Seattle Children’s and Premera Blue Cross last month reached an agreement to include the hospital in its medical networks, effective Sept. 1. Coordinated Care earlier this year made a deal to include the hospital in its network and was removed from the case.  

OIC is in the process of reviewing 2015 plans that are sold outside of the Washington health benefit exchange. At the end of August, OIC approved 90 health plans for sale inside the Exchange, called Washington Healthplanfinder, with a record low 1.9 percent average rate change.

Friday, September 5, 2014

Pierce County woman ordered to repay insurance company for fraudulent car claim

A Pierce County woman was sentenced to 60 days of electronic home monitoring and ordered to repay $17,426 to Travelers Insurance for attempting to collect insurance money for a car she claimed was stolen and destroyed in a fire. Donica Santos, 40, pleaded guilty to one count of first-degree theft and one count of insurance fraud in Pierce County Superior Court last month.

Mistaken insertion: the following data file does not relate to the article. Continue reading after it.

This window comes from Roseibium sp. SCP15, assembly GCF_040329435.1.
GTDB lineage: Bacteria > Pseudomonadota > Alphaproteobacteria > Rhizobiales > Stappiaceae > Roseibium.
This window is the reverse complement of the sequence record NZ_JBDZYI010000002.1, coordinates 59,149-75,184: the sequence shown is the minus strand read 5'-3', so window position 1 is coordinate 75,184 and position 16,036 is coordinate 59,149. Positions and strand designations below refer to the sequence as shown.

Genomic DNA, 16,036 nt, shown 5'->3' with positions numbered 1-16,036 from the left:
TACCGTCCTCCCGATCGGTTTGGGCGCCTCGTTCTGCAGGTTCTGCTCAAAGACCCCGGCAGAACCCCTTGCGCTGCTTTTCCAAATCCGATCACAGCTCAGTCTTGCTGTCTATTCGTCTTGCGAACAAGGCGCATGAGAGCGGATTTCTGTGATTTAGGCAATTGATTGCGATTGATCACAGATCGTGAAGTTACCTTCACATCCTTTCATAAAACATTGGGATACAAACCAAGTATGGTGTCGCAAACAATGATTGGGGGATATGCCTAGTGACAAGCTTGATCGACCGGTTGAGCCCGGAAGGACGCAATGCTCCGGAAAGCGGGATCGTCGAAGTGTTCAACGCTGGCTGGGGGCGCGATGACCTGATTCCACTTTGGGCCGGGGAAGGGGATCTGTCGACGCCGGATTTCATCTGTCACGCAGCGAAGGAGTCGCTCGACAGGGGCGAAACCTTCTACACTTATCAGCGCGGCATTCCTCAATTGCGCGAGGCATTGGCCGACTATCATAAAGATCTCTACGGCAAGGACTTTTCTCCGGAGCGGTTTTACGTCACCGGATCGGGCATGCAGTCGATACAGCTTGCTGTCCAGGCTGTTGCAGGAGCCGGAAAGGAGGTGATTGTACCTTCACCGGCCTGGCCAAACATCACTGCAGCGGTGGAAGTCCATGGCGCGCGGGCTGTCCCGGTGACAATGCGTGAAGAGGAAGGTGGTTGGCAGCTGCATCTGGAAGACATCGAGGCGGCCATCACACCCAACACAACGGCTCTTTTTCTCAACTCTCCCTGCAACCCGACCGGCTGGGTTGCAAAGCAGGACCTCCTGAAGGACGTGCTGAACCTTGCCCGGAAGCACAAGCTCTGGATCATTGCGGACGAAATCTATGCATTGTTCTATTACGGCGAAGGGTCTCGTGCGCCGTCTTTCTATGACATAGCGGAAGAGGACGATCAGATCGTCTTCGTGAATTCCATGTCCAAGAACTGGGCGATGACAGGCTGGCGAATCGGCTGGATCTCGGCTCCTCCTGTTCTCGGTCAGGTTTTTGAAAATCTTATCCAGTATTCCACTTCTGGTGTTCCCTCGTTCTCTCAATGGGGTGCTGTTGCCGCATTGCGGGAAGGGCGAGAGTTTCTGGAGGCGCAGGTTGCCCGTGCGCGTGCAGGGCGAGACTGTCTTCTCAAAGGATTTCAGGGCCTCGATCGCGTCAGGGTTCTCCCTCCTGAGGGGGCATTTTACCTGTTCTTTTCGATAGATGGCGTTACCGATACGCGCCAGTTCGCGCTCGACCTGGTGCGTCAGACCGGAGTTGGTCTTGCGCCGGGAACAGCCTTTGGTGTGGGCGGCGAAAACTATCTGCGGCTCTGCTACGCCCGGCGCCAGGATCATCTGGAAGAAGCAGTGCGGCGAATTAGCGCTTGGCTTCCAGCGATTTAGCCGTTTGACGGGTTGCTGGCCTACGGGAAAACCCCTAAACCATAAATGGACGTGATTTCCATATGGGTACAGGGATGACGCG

In March 2012, a driver reported Santos’ vehicle was on fire on the side of Reservation Road in north Thurston County at about 1:40 a.m. on March 16, 2012. Santos reported to Travelers’ Insurance Co. later that day that her car had been stolen from her Tacoma home and was a total loss. Santos told investigators that she had last seen her vehicle the previous night and had not left her house or used her cell phone between 10:30 p.m. and 2:50 a.m., when police arrived at her house to investigate.

However, Santos’ cell phone records showed she used her phone repeatedly late the evening of March 15 and the early morning hours of March 16; several of the calls were made in Thurston County, near where her 2006 Chrysler 300C was found on fire. 

Travelers denied the claim, but was required by state law pay off the car loan balance of $17,426.

Santos was charged in December 2013 after she was investigated by Insurance Commissioner Mike Kreidler’s Special Investigations Unit.